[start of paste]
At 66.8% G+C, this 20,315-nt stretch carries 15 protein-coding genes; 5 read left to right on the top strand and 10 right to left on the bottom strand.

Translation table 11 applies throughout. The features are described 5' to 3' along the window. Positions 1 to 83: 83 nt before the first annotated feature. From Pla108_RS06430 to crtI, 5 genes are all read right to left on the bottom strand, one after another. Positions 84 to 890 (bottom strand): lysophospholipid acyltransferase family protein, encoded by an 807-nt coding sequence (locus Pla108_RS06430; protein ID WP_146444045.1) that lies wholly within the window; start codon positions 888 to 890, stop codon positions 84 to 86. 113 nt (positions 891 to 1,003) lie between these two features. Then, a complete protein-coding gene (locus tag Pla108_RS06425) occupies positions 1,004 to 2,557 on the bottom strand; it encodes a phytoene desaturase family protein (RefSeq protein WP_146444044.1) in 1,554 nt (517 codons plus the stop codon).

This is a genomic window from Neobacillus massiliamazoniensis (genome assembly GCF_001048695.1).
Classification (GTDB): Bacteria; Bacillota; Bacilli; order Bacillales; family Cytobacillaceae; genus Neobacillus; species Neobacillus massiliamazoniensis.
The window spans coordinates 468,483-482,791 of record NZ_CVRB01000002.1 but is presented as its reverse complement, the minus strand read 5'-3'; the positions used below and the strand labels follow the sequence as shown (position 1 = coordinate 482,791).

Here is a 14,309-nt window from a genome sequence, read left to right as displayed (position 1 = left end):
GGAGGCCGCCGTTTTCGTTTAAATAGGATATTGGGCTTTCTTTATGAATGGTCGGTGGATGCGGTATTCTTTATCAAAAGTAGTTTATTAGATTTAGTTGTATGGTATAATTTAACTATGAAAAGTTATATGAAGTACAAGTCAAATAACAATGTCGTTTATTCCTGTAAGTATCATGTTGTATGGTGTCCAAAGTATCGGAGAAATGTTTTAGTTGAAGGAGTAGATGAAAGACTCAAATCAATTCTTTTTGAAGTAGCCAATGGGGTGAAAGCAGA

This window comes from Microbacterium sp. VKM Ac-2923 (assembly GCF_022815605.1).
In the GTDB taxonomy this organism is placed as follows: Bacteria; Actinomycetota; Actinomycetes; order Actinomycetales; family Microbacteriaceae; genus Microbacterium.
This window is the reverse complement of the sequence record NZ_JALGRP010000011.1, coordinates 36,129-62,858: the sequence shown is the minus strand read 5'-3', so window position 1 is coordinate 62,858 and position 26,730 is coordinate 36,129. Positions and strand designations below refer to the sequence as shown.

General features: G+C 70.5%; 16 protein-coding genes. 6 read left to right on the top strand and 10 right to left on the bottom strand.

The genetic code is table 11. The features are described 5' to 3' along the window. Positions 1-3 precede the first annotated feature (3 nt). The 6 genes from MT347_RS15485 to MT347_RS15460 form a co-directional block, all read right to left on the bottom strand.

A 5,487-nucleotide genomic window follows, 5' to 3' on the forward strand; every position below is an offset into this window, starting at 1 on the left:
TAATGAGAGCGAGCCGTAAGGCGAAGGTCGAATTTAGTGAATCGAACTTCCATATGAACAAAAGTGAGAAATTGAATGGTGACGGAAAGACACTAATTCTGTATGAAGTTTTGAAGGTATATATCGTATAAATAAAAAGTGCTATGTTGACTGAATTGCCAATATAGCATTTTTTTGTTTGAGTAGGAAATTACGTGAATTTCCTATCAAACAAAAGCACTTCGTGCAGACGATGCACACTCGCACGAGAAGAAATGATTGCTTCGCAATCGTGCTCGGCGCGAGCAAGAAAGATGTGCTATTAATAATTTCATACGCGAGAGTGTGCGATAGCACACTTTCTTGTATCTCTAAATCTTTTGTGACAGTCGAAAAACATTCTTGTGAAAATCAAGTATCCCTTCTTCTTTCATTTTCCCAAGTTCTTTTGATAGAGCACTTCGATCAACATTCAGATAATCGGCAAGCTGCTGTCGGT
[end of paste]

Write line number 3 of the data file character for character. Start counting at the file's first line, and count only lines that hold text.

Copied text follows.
This is a genomic window from Neobacillus massiliamazoniensis (genome assembly GCF_001048695.1).